In the past 12 months, "competition" and "antitrust" have
established themselves as part of Asia's lexicon. Much of this
increased awareness has been thanks to China's controversial
Anti-Monopoly Law, but the region's other Bric country
India has also hit headlines with its Competition
(Amendment) Act. While China's law has been criticised for its
vagueness, India's might benefit from fewer specifics. The act
has been poorly drafted. Most notably, its merger review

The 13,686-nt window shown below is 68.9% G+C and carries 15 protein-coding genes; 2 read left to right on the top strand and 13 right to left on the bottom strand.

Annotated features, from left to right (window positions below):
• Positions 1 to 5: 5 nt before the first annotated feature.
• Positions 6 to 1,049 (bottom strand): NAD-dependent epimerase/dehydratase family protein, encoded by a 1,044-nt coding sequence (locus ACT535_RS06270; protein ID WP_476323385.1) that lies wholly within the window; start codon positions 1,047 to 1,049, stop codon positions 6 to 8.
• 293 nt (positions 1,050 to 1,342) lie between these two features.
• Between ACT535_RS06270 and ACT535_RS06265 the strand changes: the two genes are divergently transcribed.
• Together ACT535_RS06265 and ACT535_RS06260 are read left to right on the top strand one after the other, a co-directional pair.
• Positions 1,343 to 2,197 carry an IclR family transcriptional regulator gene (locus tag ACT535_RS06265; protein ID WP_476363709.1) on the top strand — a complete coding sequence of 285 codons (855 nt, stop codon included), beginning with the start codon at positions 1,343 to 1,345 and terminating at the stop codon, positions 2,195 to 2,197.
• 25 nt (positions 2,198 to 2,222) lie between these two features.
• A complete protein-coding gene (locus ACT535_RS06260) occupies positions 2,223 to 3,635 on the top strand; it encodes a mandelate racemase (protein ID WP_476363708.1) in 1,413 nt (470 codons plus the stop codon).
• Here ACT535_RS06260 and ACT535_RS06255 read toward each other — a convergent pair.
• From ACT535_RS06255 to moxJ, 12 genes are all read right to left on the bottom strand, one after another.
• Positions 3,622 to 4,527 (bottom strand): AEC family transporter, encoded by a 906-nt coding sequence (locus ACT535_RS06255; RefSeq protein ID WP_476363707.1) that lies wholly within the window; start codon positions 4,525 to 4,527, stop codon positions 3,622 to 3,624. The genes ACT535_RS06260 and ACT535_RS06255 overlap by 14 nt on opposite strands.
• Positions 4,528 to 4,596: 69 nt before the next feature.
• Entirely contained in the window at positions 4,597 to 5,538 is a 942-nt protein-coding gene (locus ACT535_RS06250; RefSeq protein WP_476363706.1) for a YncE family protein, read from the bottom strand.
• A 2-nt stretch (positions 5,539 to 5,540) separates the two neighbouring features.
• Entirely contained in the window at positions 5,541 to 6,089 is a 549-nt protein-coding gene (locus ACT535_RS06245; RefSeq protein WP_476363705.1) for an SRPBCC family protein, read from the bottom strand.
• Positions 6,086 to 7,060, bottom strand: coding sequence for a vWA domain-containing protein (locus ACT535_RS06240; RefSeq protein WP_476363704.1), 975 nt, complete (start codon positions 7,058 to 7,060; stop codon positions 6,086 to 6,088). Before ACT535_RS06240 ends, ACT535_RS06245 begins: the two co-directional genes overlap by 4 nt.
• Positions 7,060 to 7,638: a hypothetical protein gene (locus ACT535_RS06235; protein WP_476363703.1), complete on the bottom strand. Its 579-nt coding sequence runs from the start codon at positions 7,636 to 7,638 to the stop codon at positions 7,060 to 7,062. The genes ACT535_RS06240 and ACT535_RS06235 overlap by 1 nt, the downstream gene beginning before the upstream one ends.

provisions impose a cumbersome timeframe and broad notification
thresholds on companies.
As yet, the law has not damaged corporate activity. Its
saving grace has been that, despite passing in 2007, India's
law is still not fully in force. But this is about to change.
In May, the Competition Commission of India announced the
notification of the sections dealing with behavioural matters
such as cartels and abuses of dominance. And at the beginning